A low-cost “solar hooter” may keep animal intruders at bay on southern Indian farms. The device flashes a light and emits loud sounds periodically to scare off nighttime invaders.
Monkeys, rats, herons and other animals raid farmers’ fields to eat their crops. Electric fencing keeps them out, but it is prohibitively expensive for many farmers, and live wires have been known to injure people and animals. Without an assist from technology, farmers must patrol their fields at night to protect them.
Student engineers at the Indur Institute of Engineering and Technology in Siddepet in the state of Telangana have developed the hooter as a cost-effective solution.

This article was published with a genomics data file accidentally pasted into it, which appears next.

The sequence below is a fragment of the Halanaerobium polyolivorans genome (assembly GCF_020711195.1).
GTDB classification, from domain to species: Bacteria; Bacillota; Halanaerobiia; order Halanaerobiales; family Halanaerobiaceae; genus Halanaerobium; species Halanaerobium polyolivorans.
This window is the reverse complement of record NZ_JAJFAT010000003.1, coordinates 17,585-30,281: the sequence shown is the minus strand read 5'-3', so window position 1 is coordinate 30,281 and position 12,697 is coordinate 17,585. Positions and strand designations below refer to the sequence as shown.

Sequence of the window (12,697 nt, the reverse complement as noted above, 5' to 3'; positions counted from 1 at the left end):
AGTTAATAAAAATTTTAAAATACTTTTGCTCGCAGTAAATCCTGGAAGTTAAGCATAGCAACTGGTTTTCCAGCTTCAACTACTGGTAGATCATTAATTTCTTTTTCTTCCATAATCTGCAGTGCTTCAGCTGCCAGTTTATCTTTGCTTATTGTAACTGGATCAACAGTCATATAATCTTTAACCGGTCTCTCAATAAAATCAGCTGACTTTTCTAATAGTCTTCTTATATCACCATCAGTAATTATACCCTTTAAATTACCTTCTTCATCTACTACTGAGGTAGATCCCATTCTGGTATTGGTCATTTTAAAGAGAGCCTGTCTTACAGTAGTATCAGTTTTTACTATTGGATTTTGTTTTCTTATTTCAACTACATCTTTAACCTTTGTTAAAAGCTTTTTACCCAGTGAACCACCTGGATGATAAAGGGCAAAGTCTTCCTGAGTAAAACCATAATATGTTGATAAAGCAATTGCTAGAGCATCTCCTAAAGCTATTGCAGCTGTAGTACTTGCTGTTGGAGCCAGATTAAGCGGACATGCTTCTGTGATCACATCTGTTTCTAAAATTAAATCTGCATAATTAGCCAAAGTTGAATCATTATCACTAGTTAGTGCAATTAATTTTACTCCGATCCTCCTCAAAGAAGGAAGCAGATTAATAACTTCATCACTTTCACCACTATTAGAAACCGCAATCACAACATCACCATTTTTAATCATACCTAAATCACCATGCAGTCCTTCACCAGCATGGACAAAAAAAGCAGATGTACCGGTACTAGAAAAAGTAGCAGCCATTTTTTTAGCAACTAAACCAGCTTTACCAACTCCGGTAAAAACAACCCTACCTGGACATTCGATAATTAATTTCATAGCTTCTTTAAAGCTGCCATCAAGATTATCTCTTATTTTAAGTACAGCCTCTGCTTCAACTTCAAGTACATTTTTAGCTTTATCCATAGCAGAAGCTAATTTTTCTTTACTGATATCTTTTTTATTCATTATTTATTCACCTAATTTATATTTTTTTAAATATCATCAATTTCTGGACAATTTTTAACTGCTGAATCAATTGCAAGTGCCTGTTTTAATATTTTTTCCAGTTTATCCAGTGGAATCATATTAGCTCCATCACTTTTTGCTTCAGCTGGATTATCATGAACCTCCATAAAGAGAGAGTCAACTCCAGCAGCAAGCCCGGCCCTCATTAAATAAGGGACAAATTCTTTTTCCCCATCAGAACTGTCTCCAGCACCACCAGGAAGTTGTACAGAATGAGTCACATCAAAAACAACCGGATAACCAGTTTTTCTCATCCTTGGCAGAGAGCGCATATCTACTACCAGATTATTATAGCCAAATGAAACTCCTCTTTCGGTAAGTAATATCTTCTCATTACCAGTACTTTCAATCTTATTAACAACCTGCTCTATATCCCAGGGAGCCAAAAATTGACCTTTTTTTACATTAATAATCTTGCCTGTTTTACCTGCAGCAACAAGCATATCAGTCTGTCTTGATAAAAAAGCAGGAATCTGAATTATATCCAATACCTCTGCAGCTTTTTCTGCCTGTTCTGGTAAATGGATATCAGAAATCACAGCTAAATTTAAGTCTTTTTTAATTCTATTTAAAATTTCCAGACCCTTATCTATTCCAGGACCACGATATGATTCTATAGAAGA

The device is composed of a controlling circuit, timer, brushless DC motor, LEDs, hooters, a battery and other components inside a plastic housing, all powered with a solar panel. The raw materials total ₹3000 (about US $50), but the device is not available for retail sale, yet.
“It is a pollution-free device that doesn’t require any power supply from another source. No need for daily inspection. It automatically turns on and turns off. It is economical to farmers and not harmful to any creature,” says Donthuraboina Purnachander, one of the student engineers working on the project.
The hooter has been tested with success in a field of maize, says K. Laxmi Narsimha Rao, assistant professor of electrical and electronics engineering at the institute.
The next step may be to arrange for manufacture, the students say.